THE MICHIGAN DAILY
SATURDAY, NOV. 6. 1941
A G E I S 111 I X Ill S
WHAT, NO SARONG?
Soldier Finds Natives
Aren'tAll Movie Queens
"The fellow I bunked with when I --
Navy Gunner' Post War .. .
Takes Over (Continued from Page 1)
was in the South Sea Islands didn't
want to bother digging a foxhole
when we first got there, but when the
first raid came about 3 a.m., he start-
ed to dig-and fast," Pvt. Gordon
Adams, one of the Marines who ar-
rived in Ann Arbor this week, said
"Lots of the fellows didn't dig their
foxholes deep enough so that they
were completely covered. By the end
of the first raid all the holes were
deep'" he added.
"Natives often charged as much as
five dollars for doing our laundry,
and then they would pound the
clothes in a creek on a rock instead
of actually washing them. Pretty
soon all the buttons would fall off
your clothes. The natives know that
dollars are worth more than coins, so
all their prices are in dollars. They
might charge five dollars for a bunch
of bananas which they will exchange
for three or four packages of cigar-
No Dorothy Lamours
"My idea'of the South Sea Islands
was greatly changed during the ten
(Continued from Page 4)
Service. Sermon by Mr. Redman on
10:40 a.m. and continuing through
the period of the Church Service:
Unitarian - Friends Liberal Church
3:00 p.m. Mass meeting at Congre-
gational Church. 4:30 p.m. Tea and
discussion for University students.
All those interested in becoming
a wrestling manager report to the
Field 'Iouse at three o'clock any
day next week. Award sweaters
are given to all junior and senior
months I spent there. I didn't see
any Dorothy Lamours around, and
the islands themselves aren't what
they're played up to be in magazines.
"Last Christmas five of us decided
to attend a dance which the natives
were having. We dressed just like the
natives, wearing lava lavas. The girls
were pretty good dancers, but, as they
don't wear shoes, I was in continual
fear all evening that I was going to
step on one of their toes.
Bachelors Dye Hair
"Some of the natives on the canal
are almost like cannibals. The bache-
lors die their hair red and most of
the men use lots of perfume.
"I found the people in New Zealand
very hospitable during the six weeks
I spent there. We Marines taught
some of the girls to do the Lindy
Hop," Adams said.
Pvt. Adams has been in the Marine
Corps for 21 months. He enlisted in
February, 1942 in New York and re-
ceived his training in Parris Island,
South Carolina and at New River,
He was trained as a telephone man.
Before he was transferred to Ann,
Arbor, Pvt. Adams was a corporal,
but like all other men in the program,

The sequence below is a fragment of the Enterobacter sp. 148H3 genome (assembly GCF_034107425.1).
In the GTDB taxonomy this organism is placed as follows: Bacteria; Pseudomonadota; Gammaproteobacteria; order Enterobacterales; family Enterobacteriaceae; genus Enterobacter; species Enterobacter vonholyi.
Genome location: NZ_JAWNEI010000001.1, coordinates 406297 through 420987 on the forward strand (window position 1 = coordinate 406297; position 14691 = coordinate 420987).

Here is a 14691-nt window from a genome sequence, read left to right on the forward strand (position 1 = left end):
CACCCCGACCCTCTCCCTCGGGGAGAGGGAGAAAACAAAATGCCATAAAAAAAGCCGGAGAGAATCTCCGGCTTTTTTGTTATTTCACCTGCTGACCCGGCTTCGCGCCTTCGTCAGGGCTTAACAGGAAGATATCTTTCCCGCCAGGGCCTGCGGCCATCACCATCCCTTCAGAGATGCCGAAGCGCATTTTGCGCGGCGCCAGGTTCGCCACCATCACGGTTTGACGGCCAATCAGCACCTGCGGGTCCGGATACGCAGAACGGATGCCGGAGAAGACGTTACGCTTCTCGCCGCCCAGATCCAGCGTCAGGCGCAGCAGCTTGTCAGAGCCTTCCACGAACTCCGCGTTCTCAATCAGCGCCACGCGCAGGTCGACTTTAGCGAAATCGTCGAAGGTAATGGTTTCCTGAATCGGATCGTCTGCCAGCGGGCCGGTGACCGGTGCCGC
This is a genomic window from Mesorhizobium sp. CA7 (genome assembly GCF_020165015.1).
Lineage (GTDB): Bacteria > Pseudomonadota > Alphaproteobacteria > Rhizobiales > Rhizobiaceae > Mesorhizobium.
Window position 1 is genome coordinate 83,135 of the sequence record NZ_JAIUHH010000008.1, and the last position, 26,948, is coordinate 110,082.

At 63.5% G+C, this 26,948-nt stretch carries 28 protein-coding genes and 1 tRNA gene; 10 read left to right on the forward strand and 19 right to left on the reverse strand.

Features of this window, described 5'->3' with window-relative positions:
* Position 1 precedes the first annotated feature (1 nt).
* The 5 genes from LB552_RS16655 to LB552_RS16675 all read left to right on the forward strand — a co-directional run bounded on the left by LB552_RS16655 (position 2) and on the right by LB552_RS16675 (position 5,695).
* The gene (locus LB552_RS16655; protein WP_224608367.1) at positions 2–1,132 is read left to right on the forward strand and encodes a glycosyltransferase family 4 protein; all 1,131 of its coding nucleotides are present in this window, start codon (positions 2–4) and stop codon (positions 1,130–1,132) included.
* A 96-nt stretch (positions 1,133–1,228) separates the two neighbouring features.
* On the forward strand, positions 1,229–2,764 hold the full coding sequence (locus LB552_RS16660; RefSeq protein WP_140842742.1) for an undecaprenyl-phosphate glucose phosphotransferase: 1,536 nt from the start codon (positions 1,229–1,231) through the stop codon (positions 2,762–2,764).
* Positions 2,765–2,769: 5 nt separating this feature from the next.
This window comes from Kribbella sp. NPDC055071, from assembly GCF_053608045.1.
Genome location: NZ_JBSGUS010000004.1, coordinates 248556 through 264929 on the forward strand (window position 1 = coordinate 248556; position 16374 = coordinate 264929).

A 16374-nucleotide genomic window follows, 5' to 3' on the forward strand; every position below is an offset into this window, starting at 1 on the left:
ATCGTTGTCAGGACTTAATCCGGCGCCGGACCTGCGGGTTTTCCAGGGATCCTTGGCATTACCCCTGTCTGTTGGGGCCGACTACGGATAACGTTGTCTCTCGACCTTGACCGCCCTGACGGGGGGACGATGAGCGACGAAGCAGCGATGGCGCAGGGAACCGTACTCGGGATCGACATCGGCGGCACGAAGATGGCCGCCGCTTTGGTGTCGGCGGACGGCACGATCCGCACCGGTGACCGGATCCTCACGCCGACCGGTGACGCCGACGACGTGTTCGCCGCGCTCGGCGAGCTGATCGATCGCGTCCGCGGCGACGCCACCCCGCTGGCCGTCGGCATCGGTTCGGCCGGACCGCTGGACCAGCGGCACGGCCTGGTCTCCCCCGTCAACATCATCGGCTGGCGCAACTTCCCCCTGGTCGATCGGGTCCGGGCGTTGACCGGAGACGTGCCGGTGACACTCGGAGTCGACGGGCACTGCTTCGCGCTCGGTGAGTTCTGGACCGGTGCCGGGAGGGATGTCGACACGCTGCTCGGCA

he had to give up his rating when he
Enrollment of 2,125
In Extension Classes
Enrollment in regular extension
classes in Detroit this fall exceeded
previous records, with a total regis-
tration of 2,125 reported.
The department of languages drew
the heaviest enrollment in this pro-
gram sponsored by the University
Extension Service. Six sections of
beginning Spanish were opened, and
about 50 students are taking Rus-
sian. Beginning Chinese and Portu-
guese proved popular. Japanese,
German and Italian also are being
The new Grand Rapids center has
an enrollment of 510 students.
U. of M. Campus
Little Brown Dog Makes
Headquarters in Quad,
Adopts Only V-12 Men
For over two months now Gunner,
a little brown dog, has been the unof-
ficial mascot of the V-12 unit on
Between halves at every home foot-
ball game, Gunner can be seen run-
ning around the field wearing the
blanket coat which was purchased
for him by the cheerleaders. The
coat which is brown with a blue
block and gold letters on it says
"Navy" on one side and Michigan on
Gunner seems to have no special
pedigree and very little is known ofT
his history. When he first came to
the West Quadrangle several of the
boys got together and purchased a
license for him.
Gunner has an annoying habit of
chasing automobiles. About a month
ago he was hit by a car and the boys
were afraid that he would have to be
destroyed. In fifteen minutes they
collected about $15 to pay for doctor
No dog is supposed to be inside the
quadrangle and of course this ruling
applies to Gunner too. Every night
he is locked out but in the morning
he is inside. Navy officials haven't
discovered as yet how Gunner gets
Gunner adopted allhthe Navy men.
When he is on campus he will follow
only Navy men. He will play with the
Marines in the quadrangle, but when
on campus he can't distinguish their
uniform from the army uniform.
During the day Gunner divides his
time between the campus and the
based on the principle of the sover-
eign equality of all peace-loving
states, and open to membership by
all such states, large and small, for
the maintenance of international